A Few Common Things People Overlook As Tax Season Draws Near

Tax season 2019 starts in less than two weeks, which means that the IRS will begin accepting paper and electronic tax returns on Monday, January 28, 2019. As no one enjoys taxes, it’s no surprise most of them postpone getting their tax documents prepared until the last possible moment.
Those reading this article may be one of the millions scrambling about trying to track down things such as receipts, financial statements, and other crucial documents in a bid to meet the fast-approaching filing deadline.
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However, tax professional warn that the more you rush to get your tax documents prepared, the more likely it is you will make mistakes. Making mistakes when doing your taxes could end in penalties, delay your refund, or even put you at risk of an audit (which no one wants). If you have procrastinated over the last year, you may not be alone. But you still can get everything done before the deadline and with no mistakes if you follow this quick guide.

Don’t Make Mathematical Mistakes

If you’re someone who hates math and pressed for time to get your taxes done, put the calculator away and get online. The Internet is home of hundreds of tax e-filing sites offering a more comfortable, faster, and secure alternative. Furthermore, everything is conducted online so you won’t have to wait forever for at the post office. The most significant advantage to use an e-filing service is that mistakes are eliminated.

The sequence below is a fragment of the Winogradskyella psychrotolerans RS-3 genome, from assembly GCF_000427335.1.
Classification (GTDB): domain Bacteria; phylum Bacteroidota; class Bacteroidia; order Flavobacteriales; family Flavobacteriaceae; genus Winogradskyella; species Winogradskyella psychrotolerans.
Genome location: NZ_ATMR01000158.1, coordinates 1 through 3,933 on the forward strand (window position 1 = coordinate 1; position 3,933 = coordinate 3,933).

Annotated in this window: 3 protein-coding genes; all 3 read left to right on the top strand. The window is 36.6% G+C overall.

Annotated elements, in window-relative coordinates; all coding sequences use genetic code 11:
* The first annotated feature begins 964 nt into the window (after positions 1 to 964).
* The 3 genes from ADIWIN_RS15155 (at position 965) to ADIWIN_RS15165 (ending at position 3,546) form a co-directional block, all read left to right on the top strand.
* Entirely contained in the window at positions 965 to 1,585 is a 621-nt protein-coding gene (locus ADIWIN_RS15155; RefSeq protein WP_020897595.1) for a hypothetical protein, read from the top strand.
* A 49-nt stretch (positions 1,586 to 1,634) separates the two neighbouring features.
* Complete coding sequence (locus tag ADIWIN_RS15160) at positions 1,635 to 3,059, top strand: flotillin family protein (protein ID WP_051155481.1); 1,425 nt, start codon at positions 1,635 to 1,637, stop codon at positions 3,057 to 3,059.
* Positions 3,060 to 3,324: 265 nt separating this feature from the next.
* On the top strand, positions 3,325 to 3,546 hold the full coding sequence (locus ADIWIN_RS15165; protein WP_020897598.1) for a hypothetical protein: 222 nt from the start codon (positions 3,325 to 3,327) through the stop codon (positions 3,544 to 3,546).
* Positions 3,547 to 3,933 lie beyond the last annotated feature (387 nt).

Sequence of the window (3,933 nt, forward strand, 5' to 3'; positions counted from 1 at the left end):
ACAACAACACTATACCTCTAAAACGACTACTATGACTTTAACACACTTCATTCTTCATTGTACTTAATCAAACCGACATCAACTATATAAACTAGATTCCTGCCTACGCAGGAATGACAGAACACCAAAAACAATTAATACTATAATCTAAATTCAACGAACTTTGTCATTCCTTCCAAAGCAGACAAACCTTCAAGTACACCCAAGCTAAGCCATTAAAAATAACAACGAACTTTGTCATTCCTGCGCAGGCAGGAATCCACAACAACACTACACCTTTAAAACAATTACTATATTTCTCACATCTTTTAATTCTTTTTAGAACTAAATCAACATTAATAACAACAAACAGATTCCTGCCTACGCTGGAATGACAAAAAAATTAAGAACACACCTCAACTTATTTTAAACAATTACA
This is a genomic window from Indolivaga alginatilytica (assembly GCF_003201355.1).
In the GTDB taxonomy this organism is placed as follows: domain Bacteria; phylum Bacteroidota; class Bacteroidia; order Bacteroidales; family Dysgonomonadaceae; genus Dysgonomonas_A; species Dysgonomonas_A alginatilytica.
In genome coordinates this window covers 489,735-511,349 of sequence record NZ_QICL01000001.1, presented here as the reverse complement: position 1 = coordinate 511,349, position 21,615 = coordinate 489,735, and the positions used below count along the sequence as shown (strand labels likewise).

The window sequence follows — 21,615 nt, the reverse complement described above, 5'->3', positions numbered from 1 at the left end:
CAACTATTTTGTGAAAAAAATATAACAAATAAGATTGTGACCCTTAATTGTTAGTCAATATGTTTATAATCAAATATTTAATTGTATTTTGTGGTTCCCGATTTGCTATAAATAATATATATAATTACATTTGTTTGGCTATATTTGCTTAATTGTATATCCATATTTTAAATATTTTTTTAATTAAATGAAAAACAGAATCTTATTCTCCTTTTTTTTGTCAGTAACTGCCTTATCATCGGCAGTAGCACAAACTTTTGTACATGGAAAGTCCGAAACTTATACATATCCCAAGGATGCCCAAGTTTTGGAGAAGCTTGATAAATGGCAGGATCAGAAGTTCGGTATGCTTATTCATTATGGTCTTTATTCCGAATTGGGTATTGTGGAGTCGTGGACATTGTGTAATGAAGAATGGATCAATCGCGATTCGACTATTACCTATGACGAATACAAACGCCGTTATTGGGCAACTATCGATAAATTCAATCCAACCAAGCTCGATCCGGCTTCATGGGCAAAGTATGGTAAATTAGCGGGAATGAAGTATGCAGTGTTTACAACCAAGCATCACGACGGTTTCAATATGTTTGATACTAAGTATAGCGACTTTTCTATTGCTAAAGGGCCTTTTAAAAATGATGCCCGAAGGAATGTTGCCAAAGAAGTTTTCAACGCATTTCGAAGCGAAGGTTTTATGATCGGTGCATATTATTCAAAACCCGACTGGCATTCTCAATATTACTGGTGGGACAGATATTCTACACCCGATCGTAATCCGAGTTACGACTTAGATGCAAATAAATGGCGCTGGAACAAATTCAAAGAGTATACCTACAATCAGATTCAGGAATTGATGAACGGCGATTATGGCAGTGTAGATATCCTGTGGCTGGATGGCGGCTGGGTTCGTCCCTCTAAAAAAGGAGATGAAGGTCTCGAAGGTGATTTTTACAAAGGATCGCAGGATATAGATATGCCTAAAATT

Things such as not understand how to work with a tax table or to make mathematical errors are nearly all but taken care of since online tax filing software is designed to catch such mistakes. What is even better to know is that the IRS provides those who make less than $58,000 a year free tax software, as well as free fillable tax forms for those who make over the maximum limit. Companies such a TurboTax and H&R Block offer free simplified tax returns online as well.

Don’t Overlook Income

The IRS requires anyone living in the United States, or they’re a U.S. citizen or resident alien living abroad in another country to pay taxes. You heard that right – even if you’re living in another country, your income is still taxable by the United States. Further, the IRS requires that you claim any income you made the previous year, regardless of what it is or where it came. This applies to those who work for a company and never received a W-2 or 1099 from their employer. Many people fail to disclose income, especially minor things they may have forgotten about or have overlooked while filing at the last minute.
According to Tax Defense Partners, even failing to disclose gambling winnings of various types and amounts can get a taxpayer in trouble with the IRS. And the IRS is very keen in uncovering every little penny you forget or intentionally leave unaccounted.

Missing Out on Credits and Deductions

Another thing that is overlooked when people are rushing to file their taxes is their deductions and credits. Missing such things could mean missing out on hundreds if not thousands of dollars in tax savings. According to the tax service H&R Block, nearly one out of five taxpayers rushing to prepare their taxes either overlook or disregard valuable tax benefits. This error ends up costing the average taxpayer around $460 in deductions or credits from the IRS.
One of the most frequently overlooked credits is education credits. Additionally, there are several other kinds of benefits and aren’t easy to know whether or not one qualifies for them. Some people find it stressful and time-consuming to figure such things, so they overlook them. But the IRS is looking forward to that sort of thinking and also looking forward to every dollar they get as a result.